Pau d’arco, from the Lapacho tree, has been studied by many people, cultures and institutions showing one similar finding: it is a bark with unbelievable health benefits. Pau d’arco comes from an evergreen tree that grows in South America. Because this tree (Tabebuia avellanedae) is now endangered, people are harvesting tree bark from similar species with intentions of either curing disease or turning profits. The greatest attribute found in this tree bark is a possible cure for cancer.
The University of Maryland Medical Center found that the bark of the Lapacho tree has anti-cancer properties, and is also anti-inflammatory, anti-parasitic, antifungal and antibacterial. Not much testing has been done on humans, but unconfirmed studies by researchers show that the bark stimulates immune system cells called macrophages. The bark extract reportedly kills lung and liver cancer cells that are grown in test tubes.
The tea, which is often called Taheebo tea, is hard to mix with water but has been reported to have cured some people’s illnesses. On the CureZone website is a testimonial that claims the tea cured lymphoma in a man who was diagnosed and told he would only live a matter of months. In 2009, Anna Hodgekiss from Mail Online reported a woman who had been diagnosed with Crohn’s disease and set out on a venture to cure the ailment by eating various tree barks. She did not specify the bark she might have eaten over the years, but her physician says there is no trace of Crohn’s disease in her body now. The woman reports selling the beneficial bark to a “pharmaceutical giant.”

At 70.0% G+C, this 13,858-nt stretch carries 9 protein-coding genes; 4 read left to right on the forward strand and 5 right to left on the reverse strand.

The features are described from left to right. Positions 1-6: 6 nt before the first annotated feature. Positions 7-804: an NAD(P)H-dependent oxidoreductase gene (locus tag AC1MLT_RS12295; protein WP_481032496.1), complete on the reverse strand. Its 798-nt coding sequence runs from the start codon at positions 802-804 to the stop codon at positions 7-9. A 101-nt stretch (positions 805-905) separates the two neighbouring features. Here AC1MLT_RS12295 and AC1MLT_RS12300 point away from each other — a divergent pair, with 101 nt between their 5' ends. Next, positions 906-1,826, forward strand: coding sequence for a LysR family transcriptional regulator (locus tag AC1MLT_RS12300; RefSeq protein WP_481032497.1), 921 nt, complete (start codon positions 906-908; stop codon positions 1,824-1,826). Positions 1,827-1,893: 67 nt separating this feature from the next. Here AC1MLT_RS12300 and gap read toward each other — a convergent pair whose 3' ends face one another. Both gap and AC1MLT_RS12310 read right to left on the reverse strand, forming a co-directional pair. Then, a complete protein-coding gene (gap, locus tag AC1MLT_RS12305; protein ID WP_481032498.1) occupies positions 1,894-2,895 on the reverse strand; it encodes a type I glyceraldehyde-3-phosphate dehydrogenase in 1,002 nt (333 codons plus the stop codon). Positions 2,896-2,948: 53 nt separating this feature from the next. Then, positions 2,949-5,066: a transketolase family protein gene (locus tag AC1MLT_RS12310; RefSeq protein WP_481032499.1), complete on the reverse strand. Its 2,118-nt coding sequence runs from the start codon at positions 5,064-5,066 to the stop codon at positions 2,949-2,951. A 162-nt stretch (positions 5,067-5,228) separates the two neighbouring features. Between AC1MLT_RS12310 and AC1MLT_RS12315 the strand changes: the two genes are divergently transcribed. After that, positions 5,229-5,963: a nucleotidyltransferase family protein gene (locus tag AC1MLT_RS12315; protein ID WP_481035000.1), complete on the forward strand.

Common uses of Pau d’arco listed by the University of Maryland Medical Center are for the treatments of candidiasis, herpes simplex virus, influenza, parasitic diseases, bacterial infection and cancer. Louise Tenney writes in the Cancer News Journal that this tree bark, often referred to as Taheebo, Ipe Roxo, Lapacho and Pau d’arco, has curative powers that have time and again relieved “thousands of people with untold suffering.”
Distributors with the Taheebo Tea Club report a client has cured a skin condition in their dog. The owner of the Taheebo Tea Club also stands by his belief that the cure for cancer is in this tree bark. The group claims to have cured brain cancer in a client, and to have also cured cancer of the colon that was diagnosed in the owner’s father. Although the tree that produces this famous bark is endangered, the Taheebo Tea Club claims there is no need to kill the tree just to harvest the bark. Their method strips the wood in a way that leaves the tree standing for another harvest.
The American Cancer Society (ACS) reports high levels of bark extract has the potential to be poisonous. But there was one study conducted in the 1970s by the National Cancer Institute that found no toxic effects on liver or kidney tissue.
Another risk the ACS reports comes from the products being falsely advertised as Pau d’arco when they are actually other tree barks. Twelve sample products were tested in Canada, and the study showed that only one contained lapochol, which is an ingredient in pure Pau d’arco.
The University of Maryland Medical Center warns people that this bark in high doses can cause uncontrollable bleeding, as it is thought to be a blood thinner (others report this is a blood builder and a tonic that is used to treat anemia). The uncommon side effects of Pau d’arco include “anemia, nausea, diarrhea, and dizziness.” So, it is hard to tell how beneficial this herb exactly is, but people around the world want to see firsthand if the cure for cancer really is in this tree bark.
By Lindsey Alexander